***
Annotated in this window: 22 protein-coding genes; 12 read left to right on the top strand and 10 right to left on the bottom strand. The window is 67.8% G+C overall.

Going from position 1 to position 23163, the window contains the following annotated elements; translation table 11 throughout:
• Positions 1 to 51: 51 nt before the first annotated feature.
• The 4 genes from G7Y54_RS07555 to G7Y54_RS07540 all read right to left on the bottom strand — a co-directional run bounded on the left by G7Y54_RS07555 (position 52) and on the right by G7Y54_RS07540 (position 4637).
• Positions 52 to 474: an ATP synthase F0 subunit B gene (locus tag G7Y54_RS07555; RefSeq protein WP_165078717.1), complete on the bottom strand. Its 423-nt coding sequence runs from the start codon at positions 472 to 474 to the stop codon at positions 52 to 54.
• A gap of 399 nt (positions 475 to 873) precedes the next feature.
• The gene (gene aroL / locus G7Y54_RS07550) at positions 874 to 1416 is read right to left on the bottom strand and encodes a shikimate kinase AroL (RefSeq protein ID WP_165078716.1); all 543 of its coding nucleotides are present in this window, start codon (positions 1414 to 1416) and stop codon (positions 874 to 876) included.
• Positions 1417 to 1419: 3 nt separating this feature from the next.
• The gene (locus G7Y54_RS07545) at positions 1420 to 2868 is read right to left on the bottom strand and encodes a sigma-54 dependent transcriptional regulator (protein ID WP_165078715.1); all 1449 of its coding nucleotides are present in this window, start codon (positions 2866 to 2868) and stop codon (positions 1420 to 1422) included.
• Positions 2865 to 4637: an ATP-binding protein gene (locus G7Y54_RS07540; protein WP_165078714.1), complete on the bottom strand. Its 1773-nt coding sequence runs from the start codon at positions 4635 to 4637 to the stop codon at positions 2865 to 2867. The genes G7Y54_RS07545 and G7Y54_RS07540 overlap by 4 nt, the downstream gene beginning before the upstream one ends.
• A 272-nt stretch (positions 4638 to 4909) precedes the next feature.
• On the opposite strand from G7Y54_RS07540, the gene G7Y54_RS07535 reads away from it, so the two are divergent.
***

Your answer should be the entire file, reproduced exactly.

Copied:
Annotated in this window: 22 protein-coding genes; 12 read left to right on the top strand and 10 right to left on the bottom strand. The window is 67.8% G+C overall.

Going from position 1 to position 23163, the window contains the following annotated elements; translation table 11 throughout:
• Positions 1 to 51: 51 nt before the first annotated feature.
• The 4 genes from G7Y54_RS07555 to G7Y54_RS07540 all read right to left on the bottom strand — a co-directional run bounded on the left by G7Y54_RS07555 (position 52) and on the right by G7Y54_RS07540 (position 4637).
• Positions 52 to 474: an ATP synthase F0 subunit B gene (locus tag G7Y54_RS07555; RefSeq protein WP_165078717.1), complete on the bottom strand. Its 423-nt coding sequence runs from the start codon at positions 472 to 474 to the stop codon at positions 52 to 54.
• A gap of 399 nt (positions 475 to 873) precedes the next feature.
• The gene (gene aroL / locus G7Y54_RS07550) at positions 874 to 1416 is read right to left on the bottom strand and encodes a shikimate kinase AroL (RefSeq protein ID WP_165078716.1); all 543 of its coding nucleotides are present in this window, start codon (positions 1414 to 1416) and stop codon (positions 874 to 876) included.
• Positions 1417 to 1419: 3 nt separating this feature from the next.
• The gene (locus G7Y54_RS07545) at positions 1420 to 2868 is read right to left on the bottom strand and encodes a sigma-54 dependent transcriptional regulator (protein ID WP_165078715.1); all 1449 of its coding nucleotides are present in this window, start codon (positions 2866 to 2868) and stop codon (positions 1420 to 1422) included.
• Positions 2865 to 4637: an ATP-binding protein gene (locus G7Y54_RS07540; protein WP_165078714.1), complete on the bottom strand. Its 1773-nt coding sequence runs from the start codon at positions 4635 to 4637 to the stop codon at positions 2865 to 2867. The genes G7Y54_RS07545 and G7Y54_RS07540 overlap by 4 nt, the downstream gene beginning before the upstream one ends.
• A 272-nt stretch (positions 4638 to 4909) precedes the next feature.
• On the opposite strand from G7Y54_RS07540, the gene G7Y54_RS07535 reads away from it, so the two are divergent.